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Jacuzzi/Rinnai Issue.....No Codes

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Hello,

We have a new house we are building ourselves and installed a Jacuzzi tankless heater that has been in use since Sept of 2013 when we moved in full time. Its myself, my husband and two 5 year olds. Worked great until this past summer (July/August-ish) and started to notice a drop in hot water pressure. We live on a ranch....very remote...but have great water no issues just very hard with calcium/magnesium. We are planning on installing a softener but wow didn't think would need anything this fast. After the noticeable drop this past summer we did the descaling flush procedure with 4 gallons of straight vinegar/pump/etc and things got better but then we started noticing little grayish white specs of "stuff" in the strainers on fixtures, etc.....they seemed to work themselves out until we did not see them anymore but the pressure never did return to "normal" but was still decent. Two weeks ago there was all the sudden a big drop in hot water pressure. We were afraid there were clogs in the line itself (pex line.) Husband opened up some of the line near fittings and we did not find anything at all....all clear. Did not check everything though. Last two days.....like NO pressure to even take a shower or bath with. Awesome since its like 5 degrees outside. Decided to try and do another descale today and started off normally then about 20 minutes into it the exit hose from the hot water port was zero pressure (just a trickle....just like all the faucets) during the vinegar flush. I closed the hot water line off and let the vinegar sit in the unit for a while but have no clue if that will help anything or not.

Any ideas? Have received no codes at all. The pressure is so low now the tank wont turn on to heat the water unless you have more than one faucet on and going and its still a trickle. Tomorrow is New Years so guess we'll put in a service call Friday. Really, really stinks since the unit is only a bit over a year old and all the plumbing & fixtures in the house are brand new. We recently had a guy out from our well service to retest the water in regards to what type of softener/conditioner we'd need and it was re-verified from a couple years ago when we dug the well its still good water just hard.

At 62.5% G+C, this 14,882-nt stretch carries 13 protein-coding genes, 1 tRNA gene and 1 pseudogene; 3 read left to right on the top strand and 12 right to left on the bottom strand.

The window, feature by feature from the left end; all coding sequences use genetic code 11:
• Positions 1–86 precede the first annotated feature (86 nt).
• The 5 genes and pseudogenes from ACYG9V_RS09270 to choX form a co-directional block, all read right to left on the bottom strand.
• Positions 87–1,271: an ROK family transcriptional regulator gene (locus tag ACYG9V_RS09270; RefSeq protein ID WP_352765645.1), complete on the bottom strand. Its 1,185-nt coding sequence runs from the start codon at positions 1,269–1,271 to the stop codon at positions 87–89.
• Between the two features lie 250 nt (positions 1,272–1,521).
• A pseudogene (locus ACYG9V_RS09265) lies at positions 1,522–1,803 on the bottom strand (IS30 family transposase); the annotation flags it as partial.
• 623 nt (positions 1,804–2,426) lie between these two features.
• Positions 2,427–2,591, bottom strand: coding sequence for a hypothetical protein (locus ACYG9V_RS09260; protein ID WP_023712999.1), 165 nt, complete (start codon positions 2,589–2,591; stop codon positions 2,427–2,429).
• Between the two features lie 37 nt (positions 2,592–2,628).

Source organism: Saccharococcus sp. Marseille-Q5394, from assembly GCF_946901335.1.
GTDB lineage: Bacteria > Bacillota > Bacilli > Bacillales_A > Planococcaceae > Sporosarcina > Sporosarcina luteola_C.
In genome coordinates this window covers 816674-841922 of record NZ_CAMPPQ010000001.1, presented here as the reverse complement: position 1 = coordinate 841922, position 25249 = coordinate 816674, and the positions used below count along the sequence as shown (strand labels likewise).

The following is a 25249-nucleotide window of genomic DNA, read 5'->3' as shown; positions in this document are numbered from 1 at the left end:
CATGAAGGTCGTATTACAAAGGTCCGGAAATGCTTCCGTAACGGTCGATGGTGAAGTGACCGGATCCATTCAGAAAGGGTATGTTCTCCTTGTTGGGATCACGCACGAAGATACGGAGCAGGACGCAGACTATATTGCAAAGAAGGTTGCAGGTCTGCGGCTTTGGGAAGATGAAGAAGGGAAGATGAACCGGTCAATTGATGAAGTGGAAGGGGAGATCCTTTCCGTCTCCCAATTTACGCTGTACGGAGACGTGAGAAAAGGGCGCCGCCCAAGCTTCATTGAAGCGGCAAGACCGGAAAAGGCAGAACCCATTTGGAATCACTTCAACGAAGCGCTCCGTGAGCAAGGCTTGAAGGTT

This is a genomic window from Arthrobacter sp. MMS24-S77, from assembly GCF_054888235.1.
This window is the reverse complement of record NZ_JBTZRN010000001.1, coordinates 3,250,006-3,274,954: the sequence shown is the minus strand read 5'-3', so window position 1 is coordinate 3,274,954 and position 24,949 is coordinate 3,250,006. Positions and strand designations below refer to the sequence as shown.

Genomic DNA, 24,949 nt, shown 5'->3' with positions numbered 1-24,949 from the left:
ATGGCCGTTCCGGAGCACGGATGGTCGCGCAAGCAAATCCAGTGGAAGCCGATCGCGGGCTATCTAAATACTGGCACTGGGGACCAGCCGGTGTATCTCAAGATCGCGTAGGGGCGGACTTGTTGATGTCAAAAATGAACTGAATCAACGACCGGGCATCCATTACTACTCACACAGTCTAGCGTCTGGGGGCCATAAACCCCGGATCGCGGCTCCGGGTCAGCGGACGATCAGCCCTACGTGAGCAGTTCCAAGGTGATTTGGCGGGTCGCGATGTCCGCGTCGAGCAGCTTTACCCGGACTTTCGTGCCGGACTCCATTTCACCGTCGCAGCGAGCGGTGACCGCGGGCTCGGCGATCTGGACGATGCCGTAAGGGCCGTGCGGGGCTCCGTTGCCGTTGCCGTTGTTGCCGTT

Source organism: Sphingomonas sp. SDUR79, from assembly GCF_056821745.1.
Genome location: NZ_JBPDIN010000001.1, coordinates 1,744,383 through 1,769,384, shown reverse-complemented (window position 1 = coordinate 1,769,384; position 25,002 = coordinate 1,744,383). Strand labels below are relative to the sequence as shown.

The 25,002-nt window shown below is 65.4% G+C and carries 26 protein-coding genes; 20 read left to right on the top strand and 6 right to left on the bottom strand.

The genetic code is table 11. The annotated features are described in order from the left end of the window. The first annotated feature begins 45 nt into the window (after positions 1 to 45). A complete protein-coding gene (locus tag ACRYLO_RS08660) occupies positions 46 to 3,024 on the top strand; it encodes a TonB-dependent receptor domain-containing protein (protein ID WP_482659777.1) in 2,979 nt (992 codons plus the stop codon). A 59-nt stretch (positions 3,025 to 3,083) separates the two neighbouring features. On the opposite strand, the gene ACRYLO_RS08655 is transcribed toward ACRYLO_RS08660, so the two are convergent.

Comments

  • Eric_32
    Eric_32 Member Posts: 267
    edited January 2015
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    Did you remove the inline filter in the cold line at the bottom of the heater? Many times we have to remove the screen from the black plastic piece to get good flow when flushing, then clean it and put it back in... be aware of the black Oring in there which seals it from leaking.

    You should have a whole house water filter installed also. For sediment, it will extend the heater's life.

    We have had a few of the tankless service valves (Webstone) break internally after moving them, sometimes breaking in the open position, sometimes in the closed. It would not happen unless the valve was moved though. If the valve breaks you can't flush the heater properly.
  • psb75
    psb75 Member Posts: 845
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    You have to systematically check every possible, valve, screen, filter for possible obstruction. Hard water sounds like the culprit. You can improve the effectiveness of vinegar by heating it before or during circulation. Your water--"just hard" is a key phrase. Read the fine print in the Rinnai warrantee disclaimer that pertains to "hard water." And there are many different kinds, and degrees of "hardness." Look in the bottom of your tea-kettle for clues as to the nature of your water's hardness, and its effects on heat-exchange surfaces.
  • icesailor
    icesailor Member Posts: 7,265
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    You really need that softener ASAP. Get a good one and get a big one. Get a 2 cubic foot one. And I recommend that you get one that meters the water and not just backwashes every so many days. You will save a lot on salt. If you go away for a time, it won't be wasting salt on already treated water.

    You have no idea how much your life will improve once you get the softener installed. What you will save on detergent/soap will be a very kind thing. And the amount of water you save trying to get the soap out of your hair will be a blessing. Your gray towels will turn white again.